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April 14, 2000
Corporates offer hi-tech health to Andhra's villages
Shobha Warrier in Aragonda, Andhra Pradesh
Twenty-five kilometres north-west of Chittoor in southern Andhra Pradesh is a little town called Aragonda. It is no different from any other south Indian village: small, sleepy and all that. But Aragonda will be different soon. Its newly established medical facilities will ensure that.
As one drove through the narrow, bumpy road one late evening, one could see Aragonda enveloped in darkness. And in the darkness is a bright patch, like the full moon in a indigo-hued sky, the fully illumined Apollo Hospitals, visible from afar.
Stunned because 70 per cent of India (population = 1 billion) lives in its villages but eighty per cent of the medical community lives in the cities. Even after fifty years of Independence, majority of Indian villagers have to travel several kilometres to see a doctor when they are seriously ill. A pregnant woman has to be carried on a cot to the nearby clinic even while she is in labour. There are no primary health centres in most of the rural areas and if there are any, they do not have proper buildings, doctors, paramedical staff and medicines. More often than not, doctors do not wish to practise their profession in the villages when they can lead a better and more comfortable life in the cities. Lack of proper medical facilities has made quality healthcare a distant dream for Indians living in the rural and semi-urban areas.
So the immaculate, clean and impressive Apollo Hospital in Aragonda stirs one's emotions. The hospital became a reality thanks to the efforts of the Aragonda Medical and Educational Research Foundation, a trust formed by the Apollo group along with other likeminded philanthropists. Their aim, according to Apollo chairman Dr Pratap C Reddy, is "to bring world class healthcare to the rural people of this country at an affordable cost".
The hospital authorities hope to cater to the needs of not only the 4,000-odd people in Aragonda village but also the 120,000 people of the neighbouring villages. The hospital was built at a cost of Rs 50 million, including equipment worth Rs 20 million which is usually found in modern hospitals in cities. This includes a power generator too.
But what makes Aragonda special is Apollo's implementation of the telemedicine concept. More so because witchcraft and other such ancient things are still practised in Indian villages.
A tired-looking boy suffering from a congenital heart problem is on the examination table. The doctor attending on him records his electro cardiogram or ECG. The paediatric cardiac surgeon is to peruse the ECG and offer his expert advice. But the specialist is not in Aragonda. He is at Apollo Hospital in Madras, ready to harness telemedicine.
(Telemedicine involves transfer of medical information and data related to diagnosis and treatment of medical conditions using electronic communication networks. Offering medical advice through remote communication tools is popular in advanced countries. How does telemedicine work? The patient's clinical record and diagnostic images are converted into electronic digital data and transmitted through telephone/VSAT lines to a medical expert located in a tertiary hospital. The electronic digital data is converted back to the original medical format in the city hospital terminal for the medical expert to analyse the problem and then give proper diagnosis. The expert's advice is sent back to the physician in the rural hospital, all in a matter of few minutes.)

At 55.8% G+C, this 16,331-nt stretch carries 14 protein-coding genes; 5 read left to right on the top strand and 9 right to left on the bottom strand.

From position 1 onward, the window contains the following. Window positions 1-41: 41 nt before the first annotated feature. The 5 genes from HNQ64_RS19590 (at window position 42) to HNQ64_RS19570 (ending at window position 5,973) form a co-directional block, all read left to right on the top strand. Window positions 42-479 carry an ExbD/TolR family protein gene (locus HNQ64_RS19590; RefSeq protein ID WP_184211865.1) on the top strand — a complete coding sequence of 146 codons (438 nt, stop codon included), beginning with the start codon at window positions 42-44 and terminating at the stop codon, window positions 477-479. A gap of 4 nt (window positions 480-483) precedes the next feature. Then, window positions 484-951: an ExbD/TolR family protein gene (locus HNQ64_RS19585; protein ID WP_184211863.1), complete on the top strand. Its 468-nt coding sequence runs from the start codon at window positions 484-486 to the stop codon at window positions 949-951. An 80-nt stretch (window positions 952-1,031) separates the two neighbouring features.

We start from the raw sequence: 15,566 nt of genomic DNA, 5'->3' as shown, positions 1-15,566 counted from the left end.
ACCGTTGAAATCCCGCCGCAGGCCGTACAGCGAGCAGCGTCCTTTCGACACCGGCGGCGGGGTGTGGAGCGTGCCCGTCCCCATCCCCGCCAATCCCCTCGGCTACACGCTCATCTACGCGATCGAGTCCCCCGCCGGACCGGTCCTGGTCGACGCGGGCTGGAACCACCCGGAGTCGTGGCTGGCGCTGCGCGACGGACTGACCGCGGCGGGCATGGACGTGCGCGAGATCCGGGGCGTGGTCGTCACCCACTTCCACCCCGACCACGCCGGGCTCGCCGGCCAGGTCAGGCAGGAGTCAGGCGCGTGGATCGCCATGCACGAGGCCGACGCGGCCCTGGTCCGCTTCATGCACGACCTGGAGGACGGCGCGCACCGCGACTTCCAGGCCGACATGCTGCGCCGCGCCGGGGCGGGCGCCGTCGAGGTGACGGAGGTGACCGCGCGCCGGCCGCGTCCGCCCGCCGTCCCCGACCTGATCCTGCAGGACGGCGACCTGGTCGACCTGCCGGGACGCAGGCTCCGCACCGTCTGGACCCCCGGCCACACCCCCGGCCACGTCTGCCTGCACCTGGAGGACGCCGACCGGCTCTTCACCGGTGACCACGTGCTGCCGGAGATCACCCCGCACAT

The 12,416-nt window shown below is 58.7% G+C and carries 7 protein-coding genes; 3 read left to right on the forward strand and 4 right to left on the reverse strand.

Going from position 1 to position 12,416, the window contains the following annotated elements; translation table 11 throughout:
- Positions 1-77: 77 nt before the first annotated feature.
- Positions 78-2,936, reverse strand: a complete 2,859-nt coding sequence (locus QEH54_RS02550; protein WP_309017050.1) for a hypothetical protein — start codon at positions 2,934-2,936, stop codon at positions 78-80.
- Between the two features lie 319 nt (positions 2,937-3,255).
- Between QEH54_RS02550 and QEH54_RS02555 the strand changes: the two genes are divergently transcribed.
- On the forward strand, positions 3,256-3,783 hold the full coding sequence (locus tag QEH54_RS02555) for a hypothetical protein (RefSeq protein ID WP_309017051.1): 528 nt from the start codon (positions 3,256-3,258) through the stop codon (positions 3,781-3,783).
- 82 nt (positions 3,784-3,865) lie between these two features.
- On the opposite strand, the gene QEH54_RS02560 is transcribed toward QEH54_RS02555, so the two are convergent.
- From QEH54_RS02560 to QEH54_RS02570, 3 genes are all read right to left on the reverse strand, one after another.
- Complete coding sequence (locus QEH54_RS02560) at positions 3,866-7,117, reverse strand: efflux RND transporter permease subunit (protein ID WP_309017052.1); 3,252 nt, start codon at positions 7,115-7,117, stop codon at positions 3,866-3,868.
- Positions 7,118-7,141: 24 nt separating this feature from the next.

During his visit to Hyderabad, US President Bill Clinton was impressed by the presentation on the pioneering efforts of the Apollo Hospital in the field of telemedicine. Clinton commented, "I think it's a very wonderful contribution to the healthcare of the people who live in rural villages and I hope that people all over the world will follow your lead, because if we do, then the benefits of hi-tech medicine can go to everyone and not just the people who live in the big cities."
The World Health Organisation has recognised telemedicine as a means to deliver 'healthcare to all'. It will be a distant dream for the majority of Indians, though Apollo Hospitals has made a beginning.
The telemedicine project in Aragonda village is the phase-1 pilot project of the Apollo group. The phase-2 includes connecting 125 primary, 25 secondary and 3 tertiary centres in the five states of Maharashtra, Gujarat, Madhya Pradesh, Tamil Nadu and Andhra Pradesh. Phase-3 will connect 2,500 primary centres, 500 secondary and 100 tertiary centres all over the country. Apollo has plans to extend its services to other countries in the developing world and connect international centres of medical excellence with the local institutions in India.
The satellite facilities at the Aragonda telemedicine project have been provided by the Indian Space Research Organisation. Others who did their bit are Wipro, Citradel and General Electric. For the benefit of villagers, Apollo plans to launch a health insurance scheme in association with Oriental Insurance. A family of five can have health insurance for a premium of one rupee a day.
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